2009 Annual Science Report

Arizona State University Reporting  |  JUL 2008 – AUG 2009

EPO Activity: EPO: Undergraduate Courses and Degree Programs

Project Progress

NAI faculty played key roles in a redesign of the undergraduate degree programs in the ASU School of Earth and Space Exploration (SESE) that significantly increases and updates the portfolio of Astrobiology topics and findings taught to all SESE undergraduates. This redesign has a lateral component and a vertical component.

The vertical component is an all-new Bachelor of Science degree in Earth and Space Exploration with Astrobiology Concentration, which is designed to prepare students for graduate studies and eventual professional careers in Astrobiology research and space exploration. This degree program has been approved.

The lateral component infuses cutting-edge astrobiology into all new SESE degree programs through an upgrade of the existing core courses Essentials of Astrobiology (SES 311) and Astrobiology (GLG 460), and the proposed development of a new astrobiology-based, senior research thesis course, Origins Research (SES 420). In the latter course, individual students or 2-3 student research teams would work directly with NAI faculty on astrobiology research toward the completion of a publishable senior thesis. Students in this course would also be afforded opportunities for small-group interaction and mentoring with visiting astrobiology researchers of global stature through the Origins Initiative.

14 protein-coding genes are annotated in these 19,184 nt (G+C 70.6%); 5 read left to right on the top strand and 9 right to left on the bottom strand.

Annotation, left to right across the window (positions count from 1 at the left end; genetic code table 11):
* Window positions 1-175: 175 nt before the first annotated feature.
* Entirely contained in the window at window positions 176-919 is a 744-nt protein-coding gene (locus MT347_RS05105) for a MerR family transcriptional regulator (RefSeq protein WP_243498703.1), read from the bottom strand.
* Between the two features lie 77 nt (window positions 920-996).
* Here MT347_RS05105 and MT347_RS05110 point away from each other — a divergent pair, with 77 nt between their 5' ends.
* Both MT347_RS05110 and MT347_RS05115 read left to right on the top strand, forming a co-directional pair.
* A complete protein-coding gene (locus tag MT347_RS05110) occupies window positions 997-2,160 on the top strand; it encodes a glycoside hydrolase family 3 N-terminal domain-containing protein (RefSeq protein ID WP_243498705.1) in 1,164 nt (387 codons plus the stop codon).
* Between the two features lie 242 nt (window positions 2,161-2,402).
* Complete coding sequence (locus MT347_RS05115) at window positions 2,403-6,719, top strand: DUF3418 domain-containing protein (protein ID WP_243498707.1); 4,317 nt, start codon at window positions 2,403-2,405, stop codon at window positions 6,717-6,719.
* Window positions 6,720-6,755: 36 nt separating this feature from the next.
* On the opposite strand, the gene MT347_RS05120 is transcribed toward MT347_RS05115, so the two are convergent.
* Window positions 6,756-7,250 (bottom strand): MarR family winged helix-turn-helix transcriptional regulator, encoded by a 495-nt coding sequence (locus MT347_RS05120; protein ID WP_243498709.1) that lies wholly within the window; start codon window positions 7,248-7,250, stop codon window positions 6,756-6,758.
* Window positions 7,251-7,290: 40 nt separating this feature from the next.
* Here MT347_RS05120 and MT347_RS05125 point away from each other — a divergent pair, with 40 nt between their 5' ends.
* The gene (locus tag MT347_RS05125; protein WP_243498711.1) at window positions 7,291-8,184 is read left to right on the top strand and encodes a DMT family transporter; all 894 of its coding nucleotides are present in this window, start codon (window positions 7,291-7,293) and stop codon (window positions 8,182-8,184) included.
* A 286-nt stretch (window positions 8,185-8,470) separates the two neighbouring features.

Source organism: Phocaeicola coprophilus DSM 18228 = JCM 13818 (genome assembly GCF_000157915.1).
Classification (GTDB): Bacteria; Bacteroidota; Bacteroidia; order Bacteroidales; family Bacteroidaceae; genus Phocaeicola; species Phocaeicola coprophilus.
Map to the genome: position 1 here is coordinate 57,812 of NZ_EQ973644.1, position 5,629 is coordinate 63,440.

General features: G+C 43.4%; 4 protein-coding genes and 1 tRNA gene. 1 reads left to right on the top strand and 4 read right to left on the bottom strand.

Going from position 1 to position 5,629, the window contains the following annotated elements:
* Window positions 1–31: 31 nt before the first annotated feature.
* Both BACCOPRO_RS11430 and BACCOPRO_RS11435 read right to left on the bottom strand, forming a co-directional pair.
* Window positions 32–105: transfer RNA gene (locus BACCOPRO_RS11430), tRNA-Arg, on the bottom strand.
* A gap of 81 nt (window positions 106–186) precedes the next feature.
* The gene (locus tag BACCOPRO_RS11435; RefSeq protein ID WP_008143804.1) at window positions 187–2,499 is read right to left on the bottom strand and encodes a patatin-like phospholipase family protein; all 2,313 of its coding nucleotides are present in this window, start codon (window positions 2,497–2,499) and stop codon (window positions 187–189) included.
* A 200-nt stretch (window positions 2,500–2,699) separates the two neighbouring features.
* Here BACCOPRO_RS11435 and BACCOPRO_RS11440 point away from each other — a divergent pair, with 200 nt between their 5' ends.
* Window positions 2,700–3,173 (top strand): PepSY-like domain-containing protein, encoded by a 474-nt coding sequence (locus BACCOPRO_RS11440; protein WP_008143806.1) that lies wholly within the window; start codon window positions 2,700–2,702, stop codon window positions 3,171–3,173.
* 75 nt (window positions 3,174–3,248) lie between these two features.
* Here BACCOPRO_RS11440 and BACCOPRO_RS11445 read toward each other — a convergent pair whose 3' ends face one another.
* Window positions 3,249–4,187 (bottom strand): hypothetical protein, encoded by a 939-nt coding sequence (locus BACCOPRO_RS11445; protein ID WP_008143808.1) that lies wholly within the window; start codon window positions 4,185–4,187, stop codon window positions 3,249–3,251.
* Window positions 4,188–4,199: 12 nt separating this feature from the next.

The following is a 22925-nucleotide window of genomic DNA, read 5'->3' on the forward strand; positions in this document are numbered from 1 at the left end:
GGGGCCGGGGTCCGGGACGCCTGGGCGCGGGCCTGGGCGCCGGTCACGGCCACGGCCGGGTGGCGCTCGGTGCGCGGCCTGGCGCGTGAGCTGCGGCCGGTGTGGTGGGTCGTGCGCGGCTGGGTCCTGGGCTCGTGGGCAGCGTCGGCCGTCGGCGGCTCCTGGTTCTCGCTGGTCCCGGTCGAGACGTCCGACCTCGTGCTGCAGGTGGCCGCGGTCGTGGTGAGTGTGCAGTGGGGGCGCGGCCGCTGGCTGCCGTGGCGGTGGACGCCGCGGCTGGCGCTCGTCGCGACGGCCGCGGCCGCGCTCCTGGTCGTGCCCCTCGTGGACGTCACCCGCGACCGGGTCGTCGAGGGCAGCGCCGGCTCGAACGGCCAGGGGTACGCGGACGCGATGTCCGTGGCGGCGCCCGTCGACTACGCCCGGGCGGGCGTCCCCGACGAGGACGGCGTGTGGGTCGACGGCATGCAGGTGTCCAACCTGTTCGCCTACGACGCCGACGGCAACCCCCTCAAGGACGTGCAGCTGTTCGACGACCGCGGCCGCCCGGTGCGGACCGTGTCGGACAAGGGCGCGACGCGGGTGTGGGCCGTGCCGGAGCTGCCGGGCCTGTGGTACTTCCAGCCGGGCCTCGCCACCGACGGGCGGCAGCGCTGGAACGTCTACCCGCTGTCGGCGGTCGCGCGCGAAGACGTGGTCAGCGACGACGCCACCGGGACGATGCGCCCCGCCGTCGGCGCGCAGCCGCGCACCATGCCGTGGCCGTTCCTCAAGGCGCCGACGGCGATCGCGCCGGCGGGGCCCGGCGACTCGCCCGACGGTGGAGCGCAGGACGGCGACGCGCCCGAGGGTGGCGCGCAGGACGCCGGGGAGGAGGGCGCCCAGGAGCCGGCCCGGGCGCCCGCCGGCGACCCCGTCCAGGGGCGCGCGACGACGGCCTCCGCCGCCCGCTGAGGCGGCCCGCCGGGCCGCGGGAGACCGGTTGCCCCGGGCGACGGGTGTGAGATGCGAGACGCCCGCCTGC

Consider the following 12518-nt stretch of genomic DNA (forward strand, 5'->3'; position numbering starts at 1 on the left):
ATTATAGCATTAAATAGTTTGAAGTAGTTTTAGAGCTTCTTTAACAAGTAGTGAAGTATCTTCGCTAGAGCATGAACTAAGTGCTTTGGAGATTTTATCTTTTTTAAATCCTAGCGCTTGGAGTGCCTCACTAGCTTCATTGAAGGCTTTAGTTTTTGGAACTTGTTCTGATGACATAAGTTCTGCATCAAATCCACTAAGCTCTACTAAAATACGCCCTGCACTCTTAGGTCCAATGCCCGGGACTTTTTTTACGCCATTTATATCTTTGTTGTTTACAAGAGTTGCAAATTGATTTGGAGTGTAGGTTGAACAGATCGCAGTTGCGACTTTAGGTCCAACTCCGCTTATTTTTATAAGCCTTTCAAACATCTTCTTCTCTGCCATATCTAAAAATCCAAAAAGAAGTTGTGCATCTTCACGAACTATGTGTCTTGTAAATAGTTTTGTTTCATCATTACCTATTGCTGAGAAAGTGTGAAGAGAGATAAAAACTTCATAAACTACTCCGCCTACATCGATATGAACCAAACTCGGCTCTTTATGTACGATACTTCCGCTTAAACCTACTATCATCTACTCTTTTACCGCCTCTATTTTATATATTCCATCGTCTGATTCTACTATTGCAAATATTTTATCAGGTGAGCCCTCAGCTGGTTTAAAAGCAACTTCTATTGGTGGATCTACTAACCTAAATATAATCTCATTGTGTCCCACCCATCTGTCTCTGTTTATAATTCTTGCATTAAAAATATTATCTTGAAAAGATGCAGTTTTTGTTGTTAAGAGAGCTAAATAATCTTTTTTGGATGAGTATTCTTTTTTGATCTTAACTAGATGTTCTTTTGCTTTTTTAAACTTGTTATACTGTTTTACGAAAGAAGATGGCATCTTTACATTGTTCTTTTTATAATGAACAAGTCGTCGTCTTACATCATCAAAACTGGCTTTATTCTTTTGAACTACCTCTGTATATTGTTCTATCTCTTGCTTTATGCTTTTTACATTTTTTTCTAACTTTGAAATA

We have also begun development of a lower-division introductory undergraduate astrobiology course, intended for wide distribution principally to non-STEM majors, tentatively titled “Habitable Worlds”. This course is also a component of a new SESE Bachelor of Arts degree in Earth and Environmental Studies. The course will draw on current research, and much of it will be offered asynchronously online, allowing for dissemination to students beyond ASU and around the globe.

The new courses and new degree program will be phased in starting in spring 2010 and should be fully implemented by the end of the 2010-2011 academic year.